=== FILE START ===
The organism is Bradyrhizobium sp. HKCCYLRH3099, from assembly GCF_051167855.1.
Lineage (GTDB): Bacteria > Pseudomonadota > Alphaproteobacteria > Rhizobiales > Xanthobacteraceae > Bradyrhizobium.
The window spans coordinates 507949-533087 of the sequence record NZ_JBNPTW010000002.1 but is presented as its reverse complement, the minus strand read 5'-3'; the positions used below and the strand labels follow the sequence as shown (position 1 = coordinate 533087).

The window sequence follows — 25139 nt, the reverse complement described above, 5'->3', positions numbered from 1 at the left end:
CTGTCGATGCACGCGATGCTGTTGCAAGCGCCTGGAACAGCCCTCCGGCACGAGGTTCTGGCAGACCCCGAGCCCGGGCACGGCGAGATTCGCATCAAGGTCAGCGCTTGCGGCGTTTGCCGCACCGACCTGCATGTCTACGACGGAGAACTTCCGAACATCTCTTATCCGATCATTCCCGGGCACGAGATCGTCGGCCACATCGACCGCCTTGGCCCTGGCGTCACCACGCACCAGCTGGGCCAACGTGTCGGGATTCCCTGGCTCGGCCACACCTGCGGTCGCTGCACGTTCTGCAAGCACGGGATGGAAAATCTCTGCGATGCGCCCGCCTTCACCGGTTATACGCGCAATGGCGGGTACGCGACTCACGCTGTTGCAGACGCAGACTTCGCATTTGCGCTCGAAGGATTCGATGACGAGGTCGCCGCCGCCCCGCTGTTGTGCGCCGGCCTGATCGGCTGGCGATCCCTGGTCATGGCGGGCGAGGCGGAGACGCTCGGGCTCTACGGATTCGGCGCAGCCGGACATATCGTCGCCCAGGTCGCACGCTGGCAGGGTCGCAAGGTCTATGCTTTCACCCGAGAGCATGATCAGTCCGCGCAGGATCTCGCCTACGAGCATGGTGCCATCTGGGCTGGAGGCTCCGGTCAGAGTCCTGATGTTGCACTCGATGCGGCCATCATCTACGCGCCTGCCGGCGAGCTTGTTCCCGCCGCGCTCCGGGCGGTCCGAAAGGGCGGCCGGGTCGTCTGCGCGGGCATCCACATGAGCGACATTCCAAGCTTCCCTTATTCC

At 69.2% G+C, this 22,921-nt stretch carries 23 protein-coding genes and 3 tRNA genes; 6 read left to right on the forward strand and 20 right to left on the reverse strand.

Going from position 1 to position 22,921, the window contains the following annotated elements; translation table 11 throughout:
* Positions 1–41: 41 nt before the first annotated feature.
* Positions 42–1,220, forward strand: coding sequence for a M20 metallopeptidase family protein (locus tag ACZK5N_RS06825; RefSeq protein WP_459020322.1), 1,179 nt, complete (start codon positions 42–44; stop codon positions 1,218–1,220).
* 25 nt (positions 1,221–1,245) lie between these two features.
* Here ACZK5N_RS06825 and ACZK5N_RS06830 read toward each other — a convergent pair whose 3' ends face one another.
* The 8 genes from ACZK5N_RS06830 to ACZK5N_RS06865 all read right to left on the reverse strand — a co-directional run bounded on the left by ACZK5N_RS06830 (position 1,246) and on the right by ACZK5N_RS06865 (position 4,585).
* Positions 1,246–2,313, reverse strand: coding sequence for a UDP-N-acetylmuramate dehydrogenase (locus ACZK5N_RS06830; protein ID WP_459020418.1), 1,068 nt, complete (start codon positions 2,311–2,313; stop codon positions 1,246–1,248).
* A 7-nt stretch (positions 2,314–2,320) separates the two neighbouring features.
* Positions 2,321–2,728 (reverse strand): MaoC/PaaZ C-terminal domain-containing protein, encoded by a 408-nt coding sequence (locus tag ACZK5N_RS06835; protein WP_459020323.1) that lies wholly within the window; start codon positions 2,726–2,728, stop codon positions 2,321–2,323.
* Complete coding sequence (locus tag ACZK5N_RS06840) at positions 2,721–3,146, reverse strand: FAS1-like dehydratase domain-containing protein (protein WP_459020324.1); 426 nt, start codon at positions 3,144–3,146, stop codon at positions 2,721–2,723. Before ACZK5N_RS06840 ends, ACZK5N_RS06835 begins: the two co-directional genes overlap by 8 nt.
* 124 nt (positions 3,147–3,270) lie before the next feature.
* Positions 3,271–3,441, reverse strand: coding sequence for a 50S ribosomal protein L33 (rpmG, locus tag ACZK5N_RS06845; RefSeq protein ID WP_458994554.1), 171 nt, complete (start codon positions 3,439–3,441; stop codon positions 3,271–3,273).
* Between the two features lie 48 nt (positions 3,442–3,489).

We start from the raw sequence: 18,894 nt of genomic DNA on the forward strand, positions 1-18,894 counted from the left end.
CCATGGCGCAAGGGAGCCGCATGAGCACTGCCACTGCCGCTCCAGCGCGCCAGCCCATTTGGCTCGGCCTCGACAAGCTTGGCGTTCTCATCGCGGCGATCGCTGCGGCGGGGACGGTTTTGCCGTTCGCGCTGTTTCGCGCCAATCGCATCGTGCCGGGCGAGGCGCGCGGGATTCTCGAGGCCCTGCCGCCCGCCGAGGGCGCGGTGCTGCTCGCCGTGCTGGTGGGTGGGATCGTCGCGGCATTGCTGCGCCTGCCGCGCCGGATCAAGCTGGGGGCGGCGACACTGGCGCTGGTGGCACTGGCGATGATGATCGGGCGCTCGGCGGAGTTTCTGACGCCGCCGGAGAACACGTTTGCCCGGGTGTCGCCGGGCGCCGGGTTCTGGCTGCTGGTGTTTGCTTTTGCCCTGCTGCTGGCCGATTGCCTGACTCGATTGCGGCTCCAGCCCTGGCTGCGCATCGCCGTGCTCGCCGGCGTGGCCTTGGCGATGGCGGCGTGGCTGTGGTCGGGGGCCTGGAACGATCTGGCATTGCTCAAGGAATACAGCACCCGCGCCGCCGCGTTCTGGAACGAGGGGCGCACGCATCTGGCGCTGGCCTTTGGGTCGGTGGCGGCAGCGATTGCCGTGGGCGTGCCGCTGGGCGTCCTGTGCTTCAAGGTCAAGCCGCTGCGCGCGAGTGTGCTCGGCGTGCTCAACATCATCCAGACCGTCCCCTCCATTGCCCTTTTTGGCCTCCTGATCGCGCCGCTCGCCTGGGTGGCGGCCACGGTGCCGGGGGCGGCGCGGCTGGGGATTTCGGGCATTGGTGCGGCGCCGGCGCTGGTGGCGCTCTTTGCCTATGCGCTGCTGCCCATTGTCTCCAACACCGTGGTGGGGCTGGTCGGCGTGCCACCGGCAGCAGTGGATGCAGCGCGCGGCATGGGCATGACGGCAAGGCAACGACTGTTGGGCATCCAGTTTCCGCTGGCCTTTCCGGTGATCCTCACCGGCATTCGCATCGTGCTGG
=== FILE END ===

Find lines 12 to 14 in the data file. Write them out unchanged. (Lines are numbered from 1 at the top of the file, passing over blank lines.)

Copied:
* The 8 genes from ACZK5N_RS06830 to ACZK5N_RS06865 all read right to left on the reverse strand — a co-directional run bounded on the left by ACZK5N_RS06830 (position 1,246) and on the right by ACZK5N_RS06865 (position 4,585).
* Positions 1,246–2,313, reverse strand: coding sequence for a UDP-N-acetylmuramate dehydrogenase (locus ACZK5N_RS06830; protein ID WP_459020418.1), 1,068 nt, complete (start codon positions 2,311–2,313; stop codon positions 1,246–1,248).
* A 7-nt stretch (positions 2,314–2,320) separates the two neighbouring features.